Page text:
THE VULNERABILITY of artists is never more evident than during large festivals like Carnival.
Hundreds of pan players converge on yards around the country, drilling the song until perfection is achieved. For their commitment, an acceptable remuneration; more of a thank you than a true reflection of the countless hours.
This scene is repeated in the mas camps. Mas lovers, students and teachers creating the portrayals that will dazzle spectators come festival time.
And in the gayelles, stickfighters emerge for a brief moment of recognition. They practise their art and receive some small token, only to disappear from our view and thoughts for another 11 months.
Meanwhile, some bandleaders casually ask for US$1,000 (and more) for a costume, and masqueraders just as casually pay them. The owners of trucks, tents, sound systems and other forms of infrastructure receive payments on time, since their services are perceived as essential for the festival to run smoothly.
Of course, this is flawed logic. Without the calypsonians, dancers, wire benders, stilt-walkers, or traditional mas, there would be no festival; no one would come to our country to immerse in our infectious culture. We have so many talented people in this twin-island nation that excellence is our normal. But while many of us create, not enough artists are entrepreneurs. In truth, we’re not typically built that way.
Even those of us with a more balanced left and right brain alignment have our limits with the language, interactions and world view of business environments. For many of us, the costume is not a means to an end. Rather, it is a representation of a spiritual connection to the masquerade. The pan is not just an instrument, it is an obsession. Performance is purpose.
Developing business savvy amongst artists makes sense. The “global creative economy today accounts for US$2.225 billion or three per cent of the world’s GDP.” In Europe, the cultural sector employs “more persons between 15-29 than any other sector; including more women. Globally, creatives employ more persons in the United States, Japan and Europe than the entire automotive industry.”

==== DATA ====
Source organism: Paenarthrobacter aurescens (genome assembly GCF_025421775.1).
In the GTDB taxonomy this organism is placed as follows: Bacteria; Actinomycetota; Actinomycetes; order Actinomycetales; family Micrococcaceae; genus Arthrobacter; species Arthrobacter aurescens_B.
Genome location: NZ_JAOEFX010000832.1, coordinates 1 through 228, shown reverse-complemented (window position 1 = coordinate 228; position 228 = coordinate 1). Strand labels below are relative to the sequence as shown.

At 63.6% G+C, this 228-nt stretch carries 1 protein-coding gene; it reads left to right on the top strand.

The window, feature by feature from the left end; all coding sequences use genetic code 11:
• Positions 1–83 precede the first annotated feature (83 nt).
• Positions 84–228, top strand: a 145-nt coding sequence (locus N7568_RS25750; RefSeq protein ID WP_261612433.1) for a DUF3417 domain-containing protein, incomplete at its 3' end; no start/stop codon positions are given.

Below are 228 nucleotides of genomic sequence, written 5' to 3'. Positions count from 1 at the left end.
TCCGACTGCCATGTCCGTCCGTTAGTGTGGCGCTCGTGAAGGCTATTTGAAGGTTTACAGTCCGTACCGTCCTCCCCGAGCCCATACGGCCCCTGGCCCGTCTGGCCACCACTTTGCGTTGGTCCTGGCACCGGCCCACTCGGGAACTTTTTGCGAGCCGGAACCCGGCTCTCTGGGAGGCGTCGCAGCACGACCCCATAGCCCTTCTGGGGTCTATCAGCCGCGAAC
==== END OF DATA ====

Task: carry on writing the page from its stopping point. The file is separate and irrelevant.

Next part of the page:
Carnival is profitable for TT, so why is there so little filter down of these considerable earnings?
At one level, the existing structures that govern our Carnival remain colonial and antiquated in nature. In the early 20th century, elites developed structures that would, in their view, refine the masquerade and make it more acceptable to “delicate” sensibilities.
Since that time, it is possible to identify an increased shifting of the festival away from a people-oriented spectacle (decommissioning of the North Stand, lack of investment in the local mas-making industry, absence of long-term vision for the festival, etc). Many core artists are thus, by default, relegated to the periphery.
How can this change? Apart from cumbersome bureaucracy associated with the TT Carnival, there are a number of other challenges. Protection of artistic ideas and brand has been an issue for artists from Lord Invader (Rum and Coca Cola song, 1945) to Farmer Nappy, about to sue for use of his music on a political platform.
In this world of open media, artists need to straddle the desire to get their music out to a paying public and protecting their creative output. Unfortunately, there is no one institution that has emerged as a viable advocate for the education and protection of artists.
The issue of financial security is another. There are countless examples of artists either receiving very late payment, or always being asked to reduce the value they place on their work. The inequity in the system is such that business imperatives, cronyism and other sinister motives are increasingly driving who is contracted and who is paid well. Essentially, either you are in the system or you’re excluded.
To guard against this, I raised some time ago the creation of business approaches specifically geared to our community. They would entail the understanding that the largest asset of the artist is that big idea – the inflatable dancing balloon, limbo, Kambule, pan.
The contribution of artists to the global economy is well documented, yet, with an abundance of talent, we continue to lag. Prof Hilary Beckles has noted “the small minority of local artistes who succeed globally.”
Internationally, there are attorneys and other specialists who support artists. If we truly believe in the possibilities of our creatives, then local industry stakeholders must step up. It is more than an opportunity to do something worthwhile. As the rest of the world already knows, supporting artists is good business.
Dara E Healy is a performance artist, communications specialist and founder of the NGO, the Indigenous Creative Arts Network – ICAN